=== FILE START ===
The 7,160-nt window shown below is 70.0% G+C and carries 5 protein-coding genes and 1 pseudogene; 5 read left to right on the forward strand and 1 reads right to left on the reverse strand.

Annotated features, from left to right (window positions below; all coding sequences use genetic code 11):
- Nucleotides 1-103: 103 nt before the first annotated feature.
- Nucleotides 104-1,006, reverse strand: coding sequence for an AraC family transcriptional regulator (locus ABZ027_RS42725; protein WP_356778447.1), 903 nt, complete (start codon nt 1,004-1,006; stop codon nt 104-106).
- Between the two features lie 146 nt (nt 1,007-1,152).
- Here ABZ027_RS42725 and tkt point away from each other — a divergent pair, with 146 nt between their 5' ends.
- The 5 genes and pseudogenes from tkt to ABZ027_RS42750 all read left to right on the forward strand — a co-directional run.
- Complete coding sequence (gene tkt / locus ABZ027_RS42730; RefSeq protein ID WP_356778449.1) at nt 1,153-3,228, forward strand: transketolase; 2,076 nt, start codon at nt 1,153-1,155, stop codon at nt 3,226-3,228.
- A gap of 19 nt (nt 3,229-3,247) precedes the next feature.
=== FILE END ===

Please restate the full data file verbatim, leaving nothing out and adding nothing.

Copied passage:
The 7,160-nt window shown below is 70.0% G+C and carries 5 protein-coding genes and 1 pseudogene; 5 read left to right on the forward strand and 1 reads right to left on the reverse strand.

Annotated features, from left to right (window positions below; all coding sequences use genetic code 11):
- Nucleotides 1-103: 103 nt before the first annotated feature.
- Nucleotides 104-1,006, reverse strand: coding sequence for an AraC family transcriptional regulator (locus ABZ027_RS42725; protein WP_356778447.1), 903 nt, complete (start codon nt 1,004-1,006; stop codon nt 104-106).
- Between the two features lie 146 nt (nt 1,007-1,152).
- Here ABZ027_RS42725 and tkt point away from each other — a divergent pair, with 146 nt between their 5' ends.
- The 5 genes and pseudogenes from tkt to ABZ027_RS42750 all read left to right on the forward strand — a co-directional run.
- Complete coding sequence (gene tkt / locus ABZ027_RS42730; RefSeq protein ID WP_356778449.1) at nt 1,153-3,228, forward strand: transketolase; 2,076 nt, start codon at nt 1,153-1,155, stop codon at nt 3,226-3,228.
- A gap of 19 nt (nt 3,229-3,247) precedes the next feature.